What makes these performances distinct from Coltrane’s work is a form of restraint and simplicity that comes from elsewhere in the jazz canon.  Nearly all the tracks here are about four minutes long, and so the evocation of Coltrane is done with an efficient precision rather than the torrents of energy that some Coltrane devotees use.  The sections of swing are precise and clean rather than frantic or searching, and group interaction has the elegance of chamber music rather than the volcanic abandon of Coltrane and Elvin Jones.  In short, this disc sounds more like Joe Henderson’s State of the Tenor than it does like the work of Coltrane or Rollins.


When this music is working well—as on “Louisada”, which switches between polyrhythmic pedal tone bass and swing—it suggests a more modern and focused version of the tenor sax tradition that Allen obviously knows and loves.  The group plays with wit and a sure, rubbery swing in many places.  “Id” has very nearly a happy skip to its step, and “Ezekial” lets Royston set up a positively dancing set of figures on the cymbals before all gives way to ferocious swing—at mid-tempo and then double-time comet flight.  Nice.


But a great deal of I Am I Am seems intent on calling the great spirits from the sky, yet doing so in compressed performances very nearly as short as pop songs.  While clarity and avoiding self-indulgence have got to be good things in any art form, Allen’s trio seems only to be getting going here before then return to the theme and wrap up.  You can choose your own metaphor here, but its like they never quite get the pot boiling.  There’s plenty of fire in evidence, but the musicianship seems to need more time to reach full conflagration.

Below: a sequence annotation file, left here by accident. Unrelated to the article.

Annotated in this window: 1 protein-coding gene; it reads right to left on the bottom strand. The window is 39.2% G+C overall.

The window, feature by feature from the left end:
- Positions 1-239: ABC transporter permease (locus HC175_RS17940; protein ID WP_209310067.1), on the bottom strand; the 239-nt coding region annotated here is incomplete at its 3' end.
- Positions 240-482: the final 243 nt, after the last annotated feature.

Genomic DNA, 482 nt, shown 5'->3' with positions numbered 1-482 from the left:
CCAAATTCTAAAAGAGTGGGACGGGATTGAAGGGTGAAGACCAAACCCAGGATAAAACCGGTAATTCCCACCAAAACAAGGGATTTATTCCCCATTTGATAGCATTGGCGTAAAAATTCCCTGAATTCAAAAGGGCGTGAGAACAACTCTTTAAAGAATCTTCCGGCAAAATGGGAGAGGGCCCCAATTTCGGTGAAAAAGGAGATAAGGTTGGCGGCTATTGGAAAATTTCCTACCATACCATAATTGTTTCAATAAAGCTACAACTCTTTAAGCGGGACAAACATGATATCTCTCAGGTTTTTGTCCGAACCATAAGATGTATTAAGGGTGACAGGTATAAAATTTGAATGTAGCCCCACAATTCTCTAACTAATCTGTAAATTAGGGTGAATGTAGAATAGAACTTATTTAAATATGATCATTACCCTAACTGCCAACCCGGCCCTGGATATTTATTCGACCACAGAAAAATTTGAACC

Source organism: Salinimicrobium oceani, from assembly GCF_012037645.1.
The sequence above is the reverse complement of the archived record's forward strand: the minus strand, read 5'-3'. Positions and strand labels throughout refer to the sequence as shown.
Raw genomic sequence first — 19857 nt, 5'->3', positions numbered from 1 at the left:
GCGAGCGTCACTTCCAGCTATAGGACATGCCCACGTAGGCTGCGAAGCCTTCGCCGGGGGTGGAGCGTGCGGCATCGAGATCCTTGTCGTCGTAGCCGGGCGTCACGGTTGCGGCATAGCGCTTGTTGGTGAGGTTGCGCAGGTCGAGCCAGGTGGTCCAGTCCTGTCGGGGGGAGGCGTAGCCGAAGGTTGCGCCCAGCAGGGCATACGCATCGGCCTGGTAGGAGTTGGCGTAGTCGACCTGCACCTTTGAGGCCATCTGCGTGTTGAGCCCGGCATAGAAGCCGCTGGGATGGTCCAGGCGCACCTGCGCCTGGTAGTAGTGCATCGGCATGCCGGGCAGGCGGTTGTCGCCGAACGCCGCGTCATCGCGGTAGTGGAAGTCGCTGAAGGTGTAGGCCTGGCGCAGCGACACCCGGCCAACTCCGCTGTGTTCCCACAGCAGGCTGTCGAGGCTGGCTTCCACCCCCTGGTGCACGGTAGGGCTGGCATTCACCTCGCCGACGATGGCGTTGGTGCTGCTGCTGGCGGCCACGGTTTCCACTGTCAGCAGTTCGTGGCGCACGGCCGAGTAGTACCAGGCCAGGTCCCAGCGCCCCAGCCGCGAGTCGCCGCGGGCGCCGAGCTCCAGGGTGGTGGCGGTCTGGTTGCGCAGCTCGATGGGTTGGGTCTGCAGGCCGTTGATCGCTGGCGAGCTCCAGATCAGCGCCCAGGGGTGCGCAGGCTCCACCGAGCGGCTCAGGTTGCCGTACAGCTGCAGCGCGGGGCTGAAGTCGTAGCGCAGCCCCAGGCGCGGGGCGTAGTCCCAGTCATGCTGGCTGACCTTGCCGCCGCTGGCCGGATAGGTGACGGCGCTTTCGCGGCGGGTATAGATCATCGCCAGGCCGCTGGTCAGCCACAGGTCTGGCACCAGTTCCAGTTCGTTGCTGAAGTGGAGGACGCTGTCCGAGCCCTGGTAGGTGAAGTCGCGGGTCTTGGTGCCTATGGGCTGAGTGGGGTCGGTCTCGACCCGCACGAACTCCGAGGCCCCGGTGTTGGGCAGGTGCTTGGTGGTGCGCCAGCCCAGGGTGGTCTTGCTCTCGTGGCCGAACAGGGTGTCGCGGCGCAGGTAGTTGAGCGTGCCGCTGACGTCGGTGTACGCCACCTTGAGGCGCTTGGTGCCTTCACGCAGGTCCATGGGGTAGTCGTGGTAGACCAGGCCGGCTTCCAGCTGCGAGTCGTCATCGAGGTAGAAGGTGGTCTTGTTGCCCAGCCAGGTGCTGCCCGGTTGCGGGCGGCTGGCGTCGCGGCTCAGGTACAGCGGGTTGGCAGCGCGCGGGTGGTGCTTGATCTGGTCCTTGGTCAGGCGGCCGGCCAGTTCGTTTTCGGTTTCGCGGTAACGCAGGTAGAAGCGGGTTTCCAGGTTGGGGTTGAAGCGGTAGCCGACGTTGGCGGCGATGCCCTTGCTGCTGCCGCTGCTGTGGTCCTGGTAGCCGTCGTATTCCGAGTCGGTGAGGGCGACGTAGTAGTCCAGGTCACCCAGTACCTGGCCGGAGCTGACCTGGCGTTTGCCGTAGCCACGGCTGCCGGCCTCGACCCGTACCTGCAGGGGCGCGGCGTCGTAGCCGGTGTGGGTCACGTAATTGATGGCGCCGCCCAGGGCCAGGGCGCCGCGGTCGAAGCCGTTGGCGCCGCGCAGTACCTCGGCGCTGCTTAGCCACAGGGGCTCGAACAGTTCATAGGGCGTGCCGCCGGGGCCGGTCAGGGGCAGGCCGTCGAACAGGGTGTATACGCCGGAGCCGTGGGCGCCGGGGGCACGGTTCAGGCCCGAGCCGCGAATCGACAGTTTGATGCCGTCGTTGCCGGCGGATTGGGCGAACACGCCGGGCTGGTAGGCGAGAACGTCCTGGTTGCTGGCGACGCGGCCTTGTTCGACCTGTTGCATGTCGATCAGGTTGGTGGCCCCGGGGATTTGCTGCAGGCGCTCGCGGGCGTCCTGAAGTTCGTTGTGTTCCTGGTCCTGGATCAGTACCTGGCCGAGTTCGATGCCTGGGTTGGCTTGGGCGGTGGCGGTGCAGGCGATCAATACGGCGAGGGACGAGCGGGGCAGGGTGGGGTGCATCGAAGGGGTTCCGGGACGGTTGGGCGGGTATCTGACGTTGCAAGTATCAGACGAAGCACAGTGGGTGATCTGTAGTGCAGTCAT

Repeated listenings reveal nuance and fine detail.  Allen and August play brilliant counterpoint in places, and the compositions allow all the members of the group to carry the melodies in different ways.  Indeed, I Am I Am would have to be measured as a strong disc and a step forward for the career of this very ambitious tenor player.  Jazz should always sound this smart and accessible.  But the disc is also curiously muted—it doesn’t get the heart racing, nor does it operate at the level of its justly famous predecessors from Coltrane, Rollins, or Henderson.  Is that asking too much?  Probably.


When the two State of the Tenor discs first came out, they were met with mixed praise from critics.  Henderson’s playing could be elliptical and oblique, and his rhythm section was smart but not splashy.  Perhaps JD Allen’s latest will eventually ripen into something great.  After all, it was Henderson’s subsequent career (a kind of comeback for him in middle age) that made clear that his approach on his trio records was timeless and singular.  I hope that JD Allen can prove this review shortsighted.  The man has the talent and intelligence to create a very good record.  My hopes for something beyond that may be my problem but not his.

Rating:

Will Layman is a writer, teacher and musician living in the Washington, DC area. He is a contributor to National Public Radio and frequently appears as a guest on WNYC's "Soundcheck" as a jazz critic. He plays both funk and jazz in the bars and clubs in and near the nation's capital. His fiction and humor appear in print and online.